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‘This law was unjust’: N.B unions oppose amendment to essential services in Nursing Homes Act

3 unions in N.B. taking issue with proposed changes in nursing home laws
Three unions are taking issue with proposed changes to New Brunswick’s essential services in nursing homes law. The unions accused the government of trying to impose bargaining restrictions on registered nurses and nursing home workers. Megan Yamoah reports.

The New Brunswick Nurses Union, the Council Of Nursing Home Unions and the Canadian Union Of Public Employees banded together on Thursday to let the conservative minority government know they oppose the amendments to the essential services in Nursing Homes Act.

“It’s time we get a fair wage in this province and Mr. Higgs you need to recognize that,” said Brian Watson, the President of CUPE New Brunswick.

READ MORE: N.B. moves to give nursing home workers conditional binding arbitration rights

The provincial government introduced the changes after the original legislation was overturned by the Labour and Employment board. Registered nurses are now included in the proposed act and will be considered essential workers.

The New Brunswick Nurses Union says the amendment would impact around 425 registered nurses who work in nursing homes.

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“This is exactly what the labour board suggested we should do. We’ve included the nurses because that’s what they recommended, so we should be able to work through this and come up with a number that will qualify as essential services,” said Blaine Higgs, the Premier of New Brunswick.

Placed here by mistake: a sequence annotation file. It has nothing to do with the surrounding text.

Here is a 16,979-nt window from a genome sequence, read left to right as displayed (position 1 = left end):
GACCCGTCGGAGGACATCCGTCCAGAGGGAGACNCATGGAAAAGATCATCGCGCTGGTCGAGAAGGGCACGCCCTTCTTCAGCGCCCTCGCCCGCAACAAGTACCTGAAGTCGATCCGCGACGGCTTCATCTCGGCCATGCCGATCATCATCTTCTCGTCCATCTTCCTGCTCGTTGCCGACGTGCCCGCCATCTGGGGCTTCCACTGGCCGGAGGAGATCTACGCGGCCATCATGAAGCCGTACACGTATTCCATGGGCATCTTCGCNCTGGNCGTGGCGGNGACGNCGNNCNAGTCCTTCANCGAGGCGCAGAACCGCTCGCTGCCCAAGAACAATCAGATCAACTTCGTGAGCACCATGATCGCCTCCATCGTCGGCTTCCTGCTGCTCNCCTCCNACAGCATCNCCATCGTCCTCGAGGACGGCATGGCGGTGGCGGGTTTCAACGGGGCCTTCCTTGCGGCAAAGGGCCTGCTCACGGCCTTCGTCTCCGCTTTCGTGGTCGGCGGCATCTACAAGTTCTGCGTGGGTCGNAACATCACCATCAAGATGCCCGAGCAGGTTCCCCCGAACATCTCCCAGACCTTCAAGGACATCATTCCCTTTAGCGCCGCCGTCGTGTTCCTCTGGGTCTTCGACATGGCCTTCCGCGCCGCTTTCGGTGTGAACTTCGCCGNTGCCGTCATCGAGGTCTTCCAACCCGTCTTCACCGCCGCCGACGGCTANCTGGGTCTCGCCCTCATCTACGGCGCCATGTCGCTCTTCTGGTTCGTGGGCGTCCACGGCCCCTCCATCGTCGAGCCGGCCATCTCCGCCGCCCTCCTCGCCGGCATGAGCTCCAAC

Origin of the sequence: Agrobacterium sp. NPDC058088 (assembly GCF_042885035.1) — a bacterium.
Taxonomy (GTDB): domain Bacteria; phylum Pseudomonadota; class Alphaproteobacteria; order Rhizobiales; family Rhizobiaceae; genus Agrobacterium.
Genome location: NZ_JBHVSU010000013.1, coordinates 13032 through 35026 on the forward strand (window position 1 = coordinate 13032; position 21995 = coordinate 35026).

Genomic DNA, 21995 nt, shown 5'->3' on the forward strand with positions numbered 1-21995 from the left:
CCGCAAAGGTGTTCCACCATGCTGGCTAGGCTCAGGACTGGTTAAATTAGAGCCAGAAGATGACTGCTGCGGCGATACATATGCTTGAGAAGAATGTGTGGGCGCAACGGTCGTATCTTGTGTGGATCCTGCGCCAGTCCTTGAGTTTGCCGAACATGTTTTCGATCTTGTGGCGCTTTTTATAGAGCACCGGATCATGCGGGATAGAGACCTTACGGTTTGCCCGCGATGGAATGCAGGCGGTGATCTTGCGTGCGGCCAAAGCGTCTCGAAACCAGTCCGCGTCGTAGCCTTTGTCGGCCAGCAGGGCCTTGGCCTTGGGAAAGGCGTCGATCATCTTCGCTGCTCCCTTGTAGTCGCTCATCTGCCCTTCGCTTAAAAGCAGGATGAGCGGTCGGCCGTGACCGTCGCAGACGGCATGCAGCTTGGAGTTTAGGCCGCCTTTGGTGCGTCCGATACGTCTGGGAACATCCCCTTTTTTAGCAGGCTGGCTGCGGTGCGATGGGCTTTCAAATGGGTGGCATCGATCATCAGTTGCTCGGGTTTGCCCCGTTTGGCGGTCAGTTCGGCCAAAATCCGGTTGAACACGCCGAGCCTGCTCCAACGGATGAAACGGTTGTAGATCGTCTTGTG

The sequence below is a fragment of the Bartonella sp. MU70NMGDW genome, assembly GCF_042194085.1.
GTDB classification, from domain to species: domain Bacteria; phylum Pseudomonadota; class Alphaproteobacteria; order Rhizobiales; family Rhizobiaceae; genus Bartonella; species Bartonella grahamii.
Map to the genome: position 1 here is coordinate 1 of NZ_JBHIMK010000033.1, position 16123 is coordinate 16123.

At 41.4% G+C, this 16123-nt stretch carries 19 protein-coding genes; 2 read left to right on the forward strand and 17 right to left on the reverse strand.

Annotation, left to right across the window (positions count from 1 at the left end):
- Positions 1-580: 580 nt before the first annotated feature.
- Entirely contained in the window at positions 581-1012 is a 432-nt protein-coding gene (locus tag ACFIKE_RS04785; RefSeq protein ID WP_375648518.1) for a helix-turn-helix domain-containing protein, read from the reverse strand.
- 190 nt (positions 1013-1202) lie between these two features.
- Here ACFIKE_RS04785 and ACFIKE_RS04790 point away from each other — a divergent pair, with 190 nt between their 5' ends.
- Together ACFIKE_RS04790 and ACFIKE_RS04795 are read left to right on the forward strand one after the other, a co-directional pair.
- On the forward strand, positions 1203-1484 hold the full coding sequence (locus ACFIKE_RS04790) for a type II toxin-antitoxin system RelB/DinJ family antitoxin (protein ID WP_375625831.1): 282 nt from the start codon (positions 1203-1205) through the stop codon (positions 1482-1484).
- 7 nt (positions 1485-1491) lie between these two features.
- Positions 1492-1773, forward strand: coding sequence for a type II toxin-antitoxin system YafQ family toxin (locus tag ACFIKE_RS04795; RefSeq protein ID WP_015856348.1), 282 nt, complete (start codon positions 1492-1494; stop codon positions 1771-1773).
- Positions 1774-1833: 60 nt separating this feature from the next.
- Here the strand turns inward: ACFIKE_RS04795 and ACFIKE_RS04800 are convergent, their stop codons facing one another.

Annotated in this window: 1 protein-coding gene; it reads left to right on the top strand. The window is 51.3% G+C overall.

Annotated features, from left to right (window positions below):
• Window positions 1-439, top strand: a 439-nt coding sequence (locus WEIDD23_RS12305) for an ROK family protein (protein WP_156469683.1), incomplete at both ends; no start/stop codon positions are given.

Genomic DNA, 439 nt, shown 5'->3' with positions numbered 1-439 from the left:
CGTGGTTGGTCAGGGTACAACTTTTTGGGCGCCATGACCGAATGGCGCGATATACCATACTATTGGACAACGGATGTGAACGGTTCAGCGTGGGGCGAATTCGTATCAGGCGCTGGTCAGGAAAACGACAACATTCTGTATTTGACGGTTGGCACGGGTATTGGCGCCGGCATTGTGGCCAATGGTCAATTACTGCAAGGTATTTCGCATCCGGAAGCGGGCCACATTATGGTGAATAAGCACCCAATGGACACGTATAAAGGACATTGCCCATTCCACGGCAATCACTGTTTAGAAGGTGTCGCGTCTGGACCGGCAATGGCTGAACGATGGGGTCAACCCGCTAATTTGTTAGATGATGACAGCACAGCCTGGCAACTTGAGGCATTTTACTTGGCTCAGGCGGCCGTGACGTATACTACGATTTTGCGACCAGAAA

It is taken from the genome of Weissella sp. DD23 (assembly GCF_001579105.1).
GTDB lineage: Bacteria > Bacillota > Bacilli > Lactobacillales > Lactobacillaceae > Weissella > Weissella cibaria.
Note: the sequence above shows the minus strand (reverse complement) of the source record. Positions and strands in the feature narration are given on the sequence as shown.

READ MORE: N.B. moves to give nursing home workers conditional binding arbitration rights

The Nurses Union says for the past year they have been seeking a new collective agreement that they feel is fair and constitutional.

“A way to solve all of these issues is to get back to the bargaining table and bargain fairly and collectively with all of the unions that are there rather than trying to change legislation by the stroke of a pen and be very heavy handed when it comes to workers in this province,” said Paula Doucet, the President of the New Brunswick Nurses Union.

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Sharon Teare, the president of the New Brunswick Council of Nursing Home Unions, says the restrictions in the bill make recruiting and retaining staff challenging.

“People are going to say not only is my work hard, I have to go to work and struggle in poor working conditions, but then I have to struggle in order to negotiate a fair collective agreement so I can feel good about the job I’m doing,” said Teare.

The 30 thousand members of CUPE New Brunswick say they want to remove the imposed essential service law that came into effect in 2008 under the Liberal government.

“From day one this law was unnecessary, unjust and unconstitutional,” said Watson.

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The minister of social development says the safety of residents is the top priority.

“We should be able to negotiate a fair settlement and essential services legislation is about designation numbers and we need to have those. If the union wishes to go forward with strike action we need to know our residents are protected,” said Dorothy Shephard, the NB Minister of Social Development.

As it now stands workers can strike as early as January 3rd 2020.

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